RB Sreekumar was the additional director general of the Gujarat police in the intelligence department, a post he took over soon after the Godhra riots in 2002.
In August 2004, Sreekumar deposed against the state government and filed nine affidavits in front of the Nanavati-Mehta commission, which was investigating the carnage. In 2005, he was denied a promotion on the grounds that that a case from 1987—a period during which he was the superintendent of police in Kutch—was pending in court. He subsequently took the case to the Central Administrative Tribunal, which ruled in his favour in September 2006. The Gujarat government had also initiated a probe against Sreekumar for maintaining a “secret official diary” and for giving out “classified information” to the panel. He got a stay on this investigation from the Supreme Court in October 2015.
Sreekumar’s book Gujarat: Behind the Curtain, which was released in December last year, criticises the Bharatiya Janata Party and the Sangh Parivar for its role in the violence. Sreekumar also condemns the United Progress Alliance government for its failure in the delivery of justice to the victims of the riot.
In the following excerpt, Sreekumar describes how his explicit orders to protect the Muslims in Naroda Patiya were defied on 28 February 2002, leading to the death of 96 people.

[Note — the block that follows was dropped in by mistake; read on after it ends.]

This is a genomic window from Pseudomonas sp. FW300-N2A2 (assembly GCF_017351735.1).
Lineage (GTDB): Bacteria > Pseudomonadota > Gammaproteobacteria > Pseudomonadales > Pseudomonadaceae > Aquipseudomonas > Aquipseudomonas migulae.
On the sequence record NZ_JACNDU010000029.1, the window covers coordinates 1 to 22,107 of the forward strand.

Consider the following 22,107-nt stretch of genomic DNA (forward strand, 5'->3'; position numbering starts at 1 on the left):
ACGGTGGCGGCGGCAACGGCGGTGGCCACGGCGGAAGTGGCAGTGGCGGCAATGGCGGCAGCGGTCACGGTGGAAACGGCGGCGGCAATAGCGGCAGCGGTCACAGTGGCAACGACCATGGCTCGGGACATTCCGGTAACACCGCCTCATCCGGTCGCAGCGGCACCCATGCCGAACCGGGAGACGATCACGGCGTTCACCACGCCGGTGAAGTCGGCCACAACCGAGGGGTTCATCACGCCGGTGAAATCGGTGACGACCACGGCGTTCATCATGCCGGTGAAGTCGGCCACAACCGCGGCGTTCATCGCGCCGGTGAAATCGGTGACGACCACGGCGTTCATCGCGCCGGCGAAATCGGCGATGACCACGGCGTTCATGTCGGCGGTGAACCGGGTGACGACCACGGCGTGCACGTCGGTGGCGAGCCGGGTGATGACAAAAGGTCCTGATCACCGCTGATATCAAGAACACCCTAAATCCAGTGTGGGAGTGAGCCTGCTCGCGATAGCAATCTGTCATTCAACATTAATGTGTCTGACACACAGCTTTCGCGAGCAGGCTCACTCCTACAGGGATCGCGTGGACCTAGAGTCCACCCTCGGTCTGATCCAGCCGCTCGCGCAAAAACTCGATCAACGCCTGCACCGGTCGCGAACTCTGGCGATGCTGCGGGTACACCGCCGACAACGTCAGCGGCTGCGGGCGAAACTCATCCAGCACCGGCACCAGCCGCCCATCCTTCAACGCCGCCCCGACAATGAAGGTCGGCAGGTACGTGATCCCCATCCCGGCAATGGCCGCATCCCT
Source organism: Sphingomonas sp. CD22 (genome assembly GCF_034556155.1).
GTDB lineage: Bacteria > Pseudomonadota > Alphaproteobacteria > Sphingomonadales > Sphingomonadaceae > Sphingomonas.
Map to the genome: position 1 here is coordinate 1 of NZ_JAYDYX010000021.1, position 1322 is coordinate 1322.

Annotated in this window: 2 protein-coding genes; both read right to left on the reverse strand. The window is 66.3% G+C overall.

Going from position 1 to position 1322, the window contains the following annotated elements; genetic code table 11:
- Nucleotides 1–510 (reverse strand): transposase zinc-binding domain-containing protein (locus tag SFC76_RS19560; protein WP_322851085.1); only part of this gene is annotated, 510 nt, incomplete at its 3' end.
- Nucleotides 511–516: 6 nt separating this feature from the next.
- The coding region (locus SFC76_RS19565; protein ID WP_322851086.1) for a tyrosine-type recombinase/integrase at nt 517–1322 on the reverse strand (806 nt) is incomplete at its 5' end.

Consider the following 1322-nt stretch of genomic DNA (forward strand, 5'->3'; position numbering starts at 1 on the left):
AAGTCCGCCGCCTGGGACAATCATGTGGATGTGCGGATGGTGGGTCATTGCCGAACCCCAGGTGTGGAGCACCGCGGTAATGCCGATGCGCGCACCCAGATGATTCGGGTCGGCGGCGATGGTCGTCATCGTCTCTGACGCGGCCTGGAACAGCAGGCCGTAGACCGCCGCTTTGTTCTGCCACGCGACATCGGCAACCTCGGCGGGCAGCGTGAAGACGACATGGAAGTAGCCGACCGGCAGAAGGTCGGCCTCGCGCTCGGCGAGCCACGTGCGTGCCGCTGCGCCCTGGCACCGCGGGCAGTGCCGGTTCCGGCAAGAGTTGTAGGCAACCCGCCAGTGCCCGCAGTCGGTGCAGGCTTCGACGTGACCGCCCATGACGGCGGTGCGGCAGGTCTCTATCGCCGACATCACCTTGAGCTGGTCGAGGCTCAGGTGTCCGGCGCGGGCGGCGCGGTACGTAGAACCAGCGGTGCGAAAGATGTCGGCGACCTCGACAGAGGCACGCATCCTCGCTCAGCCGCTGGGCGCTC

The constitution of a Special Investigation Team (SIT) headed by Dr RK Raghavan (former Director, Central Bureau of Investigation) in March 2008, on the request of the National Human Rights Commission and Citizens for Justice and Peace (CJP) spearheaded by Teesta Setalvad evoked great optimism and expectation among riot victim survivors. On 9 May 2008, I met Dr RK Raghavan in the SIT office, Gandhinagar, and submitted a statement relating to nine major mass murder cases under SIT investigation along with copies of my four affidavits to the commission, requesting for further action. An extract of my statement relevant to investigation of Naroda Patiya case, is given below: